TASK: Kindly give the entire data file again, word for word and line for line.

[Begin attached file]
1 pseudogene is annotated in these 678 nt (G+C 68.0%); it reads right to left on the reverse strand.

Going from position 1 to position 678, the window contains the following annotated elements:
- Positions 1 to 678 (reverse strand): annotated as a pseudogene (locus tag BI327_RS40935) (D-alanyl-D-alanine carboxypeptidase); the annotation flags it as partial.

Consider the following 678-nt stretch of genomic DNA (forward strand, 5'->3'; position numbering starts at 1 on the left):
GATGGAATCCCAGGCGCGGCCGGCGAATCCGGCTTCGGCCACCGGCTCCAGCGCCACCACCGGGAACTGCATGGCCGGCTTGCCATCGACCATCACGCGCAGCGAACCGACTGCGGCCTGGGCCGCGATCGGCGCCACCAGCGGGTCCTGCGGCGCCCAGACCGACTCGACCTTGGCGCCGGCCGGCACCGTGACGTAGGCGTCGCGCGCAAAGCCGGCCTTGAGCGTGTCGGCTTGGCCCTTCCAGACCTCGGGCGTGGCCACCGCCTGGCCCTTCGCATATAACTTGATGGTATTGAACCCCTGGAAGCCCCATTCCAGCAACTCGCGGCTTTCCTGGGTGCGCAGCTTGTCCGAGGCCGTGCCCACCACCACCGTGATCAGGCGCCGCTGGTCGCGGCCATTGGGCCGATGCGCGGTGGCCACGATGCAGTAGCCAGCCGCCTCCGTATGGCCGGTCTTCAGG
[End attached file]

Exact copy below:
1 pseudogene is annotated in these 678 nt (G+C 68.0%); it reads right to left on the reverse strand.

Going from position 1 to position 678, the window contains the following annotated elements:
- Positions 1 to 678 (reverse strand): annotated as a pseudogene (locus tag BI327_RS40935) (D-alanyl-D-alanine carboxypeptidase); the annotation flags it as partial.

Consider the following 678-nt stretch of genomic DNA (forward strand, 5'->3'; position numbering starts at 1 on the left):
GATGGAATCCCAGGCGCGGCCGGCGAATCCGGCTTCGGCCACCGGCTCCAGCGCCACCACCGGGAACTGCATGGCCGGCTTGCCATCGACCATCACGCGCAGCGAACCGACTGCGGCCTGGGCCGCGATCGGCGCCACCAGCGGGTCCTGCGGCGCCCAGACCGACTCGACCTTGGCGCCGGCCGGCACCGTGACGTAGGCGTCGCGCGCAAAGCCGGCCTTGAGCGTGTCGGCTTGGCCCTTCCAGACCTCGGGCGTGGCCACCGCCTGGCCCTTCGCATATAACTTGATGGTATTGAACCCCTGGAAGCCCCATTCCAGCAACTCGCGGCTTTCCTGGGTGCGCAGCTTGTCCGAGGCCGTGCCCACCACCACCGTGATCAGGCGCCGCTGGTCGCGGCCATTGGGCCGATGCGCGGTGGCCACGATGCAGTAGCCAGCCGCCTCCGTATGGCCGGTCTTCAGG